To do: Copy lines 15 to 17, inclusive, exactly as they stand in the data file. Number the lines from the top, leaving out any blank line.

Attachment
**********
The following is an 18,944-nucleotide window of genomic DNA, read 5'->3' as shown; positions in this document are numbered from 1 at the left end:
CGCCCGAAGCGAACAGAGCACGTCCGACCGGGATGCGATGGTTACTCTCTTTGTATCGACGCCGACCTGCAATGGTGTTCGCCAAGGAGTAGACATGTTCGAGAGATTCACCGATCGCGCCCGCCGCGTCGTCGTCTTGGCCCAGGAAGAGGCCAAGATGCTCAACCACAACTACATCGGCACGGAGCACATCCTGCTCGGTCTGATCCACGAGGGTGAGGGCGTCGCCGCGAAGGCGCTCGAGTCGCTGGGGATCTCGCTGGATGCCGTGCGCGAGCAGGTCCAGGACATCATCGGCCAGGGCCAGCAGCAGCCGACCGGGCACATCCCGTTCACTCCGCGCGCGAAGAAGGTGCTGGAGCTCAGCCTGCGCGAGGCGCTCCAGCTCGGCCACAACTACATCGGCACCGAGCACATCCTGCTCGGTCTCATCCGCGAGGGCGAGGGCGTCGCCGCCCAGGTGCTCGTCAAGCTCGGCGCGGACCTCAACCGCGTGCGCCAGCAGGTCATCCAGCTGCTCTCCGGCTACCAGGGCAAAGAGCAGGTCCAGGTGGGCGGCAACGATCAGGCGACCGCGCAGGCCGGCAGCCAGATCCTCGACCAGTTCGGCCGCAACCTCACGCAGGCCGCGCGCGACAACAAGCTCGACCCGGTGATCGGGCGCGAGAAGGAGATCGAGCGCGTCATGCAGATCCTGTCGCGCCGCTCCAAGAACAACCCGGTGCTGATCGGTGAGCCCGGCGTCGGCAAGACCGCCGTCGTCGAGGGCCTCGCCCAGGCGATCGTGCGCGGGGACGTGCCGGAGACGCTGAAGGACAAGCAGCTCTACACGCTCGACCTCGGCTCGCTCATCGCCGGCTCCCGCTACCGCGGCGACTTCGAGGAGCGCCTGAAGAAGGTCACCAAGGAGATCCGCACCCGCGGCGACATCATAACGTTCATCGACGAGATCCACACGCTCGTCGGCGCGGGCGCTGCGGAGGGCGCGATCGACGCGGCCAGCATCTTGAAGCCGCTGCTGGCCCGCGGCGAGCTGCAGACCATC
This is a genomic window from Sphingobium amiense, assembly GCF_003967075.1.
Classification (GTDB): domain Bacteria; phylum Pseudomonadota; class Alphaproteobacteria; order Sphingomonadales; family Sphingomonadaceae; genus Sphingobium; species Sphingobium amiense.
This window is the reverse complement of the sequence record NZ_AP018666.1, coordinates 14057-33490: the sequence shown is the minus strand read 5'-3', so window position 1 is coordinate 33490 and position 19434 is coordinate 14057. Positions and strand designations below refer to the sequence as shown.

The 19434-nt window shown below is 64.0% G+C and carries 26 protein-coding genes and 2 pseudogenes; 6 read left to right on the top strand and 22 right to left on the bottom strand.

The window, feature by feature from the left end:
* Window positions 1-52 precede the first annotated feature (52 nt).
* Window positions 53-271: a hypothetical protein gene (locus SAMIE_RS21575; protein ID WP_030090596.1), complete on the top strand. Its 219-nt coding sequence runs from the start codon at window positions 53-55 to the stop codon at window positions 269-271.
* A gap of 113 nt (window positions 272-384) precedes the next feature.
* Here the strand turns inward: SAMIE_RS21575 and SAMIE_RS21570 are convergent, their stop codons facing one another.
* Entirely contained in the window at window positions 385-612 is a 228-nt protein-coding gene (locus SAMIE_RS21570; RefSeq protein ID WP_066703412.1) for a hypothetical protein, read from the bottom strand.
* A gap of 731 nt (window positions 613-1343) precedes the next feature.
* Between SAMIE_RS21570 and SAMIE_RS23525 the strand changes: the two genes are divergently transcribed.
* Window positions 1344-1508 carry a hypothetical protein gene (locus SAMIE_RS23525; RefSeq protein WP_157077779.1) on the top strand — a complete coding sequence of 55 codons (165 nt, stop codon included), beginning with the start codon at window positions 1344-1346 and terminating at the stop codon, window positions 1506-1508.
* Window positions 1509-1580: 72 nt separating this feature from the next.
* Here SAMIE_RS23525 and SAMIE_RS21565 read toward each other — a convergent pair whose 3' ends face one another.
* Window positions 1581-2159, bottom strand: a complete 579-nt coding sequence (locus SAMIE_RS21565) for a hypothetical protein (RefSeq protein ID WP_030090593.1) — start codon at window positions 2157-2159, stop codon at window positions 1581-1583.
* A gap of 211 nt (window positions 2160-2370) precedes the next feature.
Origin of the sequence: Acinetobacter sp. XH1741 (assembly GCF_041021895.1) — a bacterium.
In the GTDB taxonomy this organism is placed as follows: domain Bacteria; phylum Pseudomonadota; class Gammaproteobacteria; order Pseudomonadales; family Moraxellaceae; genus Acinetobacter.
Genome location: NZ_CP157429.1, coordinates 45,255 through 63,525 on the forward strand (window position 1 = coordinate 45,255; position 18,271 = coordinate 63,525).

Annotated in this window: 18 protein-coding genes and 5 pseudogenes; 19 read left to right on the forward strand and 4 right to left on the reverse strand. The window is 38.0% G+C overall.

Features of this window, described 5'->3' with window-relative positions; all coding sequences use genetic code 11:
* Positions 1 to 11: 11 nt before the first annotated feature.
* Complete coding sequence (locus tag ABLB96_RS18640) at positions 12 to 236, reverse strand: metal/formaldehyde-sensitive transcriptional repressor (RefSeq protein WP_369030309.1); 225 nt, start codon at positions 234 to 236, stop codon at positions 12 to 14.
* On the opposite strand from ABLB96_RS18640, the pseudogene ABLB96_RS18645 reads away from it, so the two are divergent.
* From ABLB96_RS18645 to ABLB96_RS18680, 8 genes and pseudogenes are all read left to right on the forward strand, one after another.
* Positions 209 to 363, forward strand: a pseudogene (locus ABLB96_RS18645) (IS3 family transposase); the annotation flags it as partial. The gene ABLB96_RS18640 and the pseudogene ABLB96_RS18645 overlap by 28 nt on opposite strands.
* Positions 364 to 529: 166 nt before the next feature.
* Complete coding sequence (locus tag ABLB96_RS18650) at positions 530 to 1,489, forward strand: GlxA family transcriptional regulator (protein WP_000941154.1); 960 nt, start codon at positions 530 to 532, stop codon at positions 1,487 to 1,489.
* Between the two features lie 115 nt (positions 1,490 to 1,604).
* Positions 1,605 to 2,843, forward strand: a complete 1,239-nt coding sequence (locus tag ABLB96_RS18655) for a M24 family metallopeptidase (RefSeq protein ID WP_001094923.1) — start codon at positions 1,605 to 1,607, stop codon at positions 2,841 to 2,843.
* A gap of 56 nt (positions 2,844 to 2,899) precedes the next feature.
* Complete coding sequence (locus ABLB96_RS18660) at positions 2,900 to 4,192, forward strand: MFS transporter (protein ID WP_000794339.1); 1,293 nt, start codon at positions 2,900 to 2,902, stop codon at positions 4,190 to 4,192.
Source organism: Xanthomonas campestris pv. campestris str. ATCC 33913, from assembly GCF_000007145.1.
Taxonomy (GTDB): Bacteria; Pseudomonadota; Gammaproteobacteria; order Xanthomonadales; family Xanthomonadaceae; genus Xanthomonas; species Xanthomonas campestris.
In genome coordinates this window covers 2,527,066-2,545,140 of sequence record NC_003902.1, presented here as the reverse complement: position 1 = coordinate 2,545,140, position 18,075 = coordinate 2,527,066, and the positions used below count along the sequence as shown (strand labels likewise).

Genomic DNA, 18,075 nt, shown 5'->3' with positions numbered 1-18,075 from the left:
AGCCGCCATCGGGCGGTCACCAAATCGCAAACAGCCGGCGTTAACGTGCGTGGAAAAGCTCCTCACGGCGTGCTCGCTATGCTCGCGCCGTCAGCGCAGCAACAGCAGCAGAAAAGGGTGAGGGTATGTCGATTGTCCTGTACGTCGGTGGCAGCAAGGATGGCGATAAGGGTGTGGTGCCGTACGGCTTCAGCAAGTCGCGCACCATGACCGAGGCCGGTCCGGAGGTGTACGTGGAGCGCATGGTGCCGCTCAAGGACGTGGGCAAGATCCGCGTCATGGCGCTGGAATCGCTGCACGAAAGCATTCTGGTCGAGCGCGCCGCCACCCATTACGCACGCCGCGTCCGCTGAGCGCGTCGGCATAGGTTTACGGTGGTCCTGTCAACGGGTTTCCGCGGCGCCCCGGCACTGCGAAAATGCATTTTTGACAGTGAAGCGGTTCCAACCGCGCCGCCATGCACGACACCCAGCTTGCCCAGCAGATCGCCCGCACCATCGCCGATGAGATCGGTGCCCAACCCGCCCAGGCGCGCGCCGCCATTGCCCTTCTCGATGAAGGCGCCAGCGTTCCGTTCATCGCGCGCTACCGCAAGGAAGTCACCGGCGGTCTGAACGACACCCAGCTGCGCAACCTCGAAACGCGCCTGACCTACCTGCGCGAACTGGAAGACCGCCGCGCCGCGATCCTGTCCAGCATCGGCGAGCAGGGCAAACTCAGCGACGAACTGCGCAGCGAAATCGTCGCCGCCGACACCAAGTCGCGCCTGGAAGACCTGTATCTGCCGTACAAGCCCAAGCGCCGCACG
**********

* Window positions 1344-1508 carry a hypothetical protein gene (locus SAMIE_RS23525; RefSeq protein WP_157077779.1) on the top strand — a complete coding sequence of 55 codons (165 nt, stop codon included), beginning with the start codon at window positions 1344-1346 and terminating at the stop codon, window positions 1506-1508.
* Window positions 1509-1580: 72 nt separating this feature from the next.
* Here SAMIE_RS23525 and SAMIE_RS21565 read toward each other — a convergent pair whose 3' ends face one another.